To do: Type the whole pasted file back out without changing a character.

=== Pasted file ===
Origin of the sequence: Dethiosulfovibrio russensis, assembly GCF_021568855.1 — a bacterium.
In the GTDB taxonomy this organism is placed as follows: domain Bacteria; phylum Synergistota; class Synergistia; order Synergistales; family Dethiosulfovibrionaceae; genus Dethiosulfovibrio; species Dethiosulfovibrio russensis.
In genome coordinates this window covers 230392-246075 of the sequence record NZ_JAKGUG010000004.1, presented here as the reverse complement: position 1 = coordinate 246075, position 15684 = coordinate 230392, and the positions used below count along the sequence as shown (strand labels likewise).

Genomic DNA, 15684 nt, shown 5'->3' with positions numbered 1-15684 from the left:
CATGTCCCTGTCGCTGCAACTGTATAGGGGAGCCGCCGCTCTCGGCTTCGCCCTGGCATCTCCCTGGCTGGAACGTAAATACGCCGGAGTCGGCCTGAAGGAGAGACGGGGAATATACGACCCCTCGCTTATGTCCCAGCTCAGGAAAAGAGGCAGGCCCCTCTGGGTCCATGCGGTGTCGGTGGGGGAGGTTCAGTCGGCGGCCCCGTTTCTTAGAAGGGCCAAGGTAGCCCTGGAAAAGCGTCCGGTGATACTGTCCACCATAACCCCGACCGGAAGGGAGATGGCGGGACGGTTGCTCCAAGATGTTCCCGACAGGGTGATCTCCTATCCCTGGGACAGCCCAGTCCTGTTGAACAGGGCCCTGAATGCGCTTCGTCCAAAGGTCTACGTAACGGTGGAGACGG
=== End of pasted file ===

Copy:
Origin of the sequence: Dethiosulfovibrio russensis, assembly GCF_021568855.1 — a bacterium.
In the GTDB taxonomy this organism is placed as follows: domain Bacteria; phylum Synergistota; class Synergistia; order Synergistales; family Dethiosulfovibrionaceae; genus Dethiosulfovibrio; species Dethiosulfovibrio russensis.
In genome coordinates this window covers 230392-246075 of the sequence record NZ_JAKGUG010000004.1, presented here as the reverse complement: position 1 = coordinate 246075, position 15684 = coordinate 230392, and the positions used below count along the sequence as shown (strand labels likewise).

Genomic DNA, 15684 nt, shown 5'->3' with positions numbered 1-15684 from the left:
CATGTCCCTGTCGCTGCAACTGTATAGGGGAGCCGCCGCTCTCGGCTTCGCCCTGGCATCTCCCTGGCTGGAACGTAAATACGCCGGAGTCGGCCTGAAGGAGAGACGGGGAATATACGACCCCTCGCTTATGTCCCAGCTCAGGAAAAGAGGCAGGCCCCTCTGGGTCCATGCGGTGTCGGTGGGGGAGGTTCAGTCGGCGGCCCCGTTTCTTAGAAGGGCCAAGGTAGCCCTGGAAAAGCGTCCGGTGATACTGTCCACCATAACCCCGACCGGAAGGGAGATGGCGGGACGGTTGCTCCAAGATGTTCCCGACAGGGTGATCTCCTATCCCTGGGACAGCCCAGTCCTGTTGAACAGGGCCCTGAATGCGCTTCGTCCAAAGGTCTACGTAACGGTGGAGACGG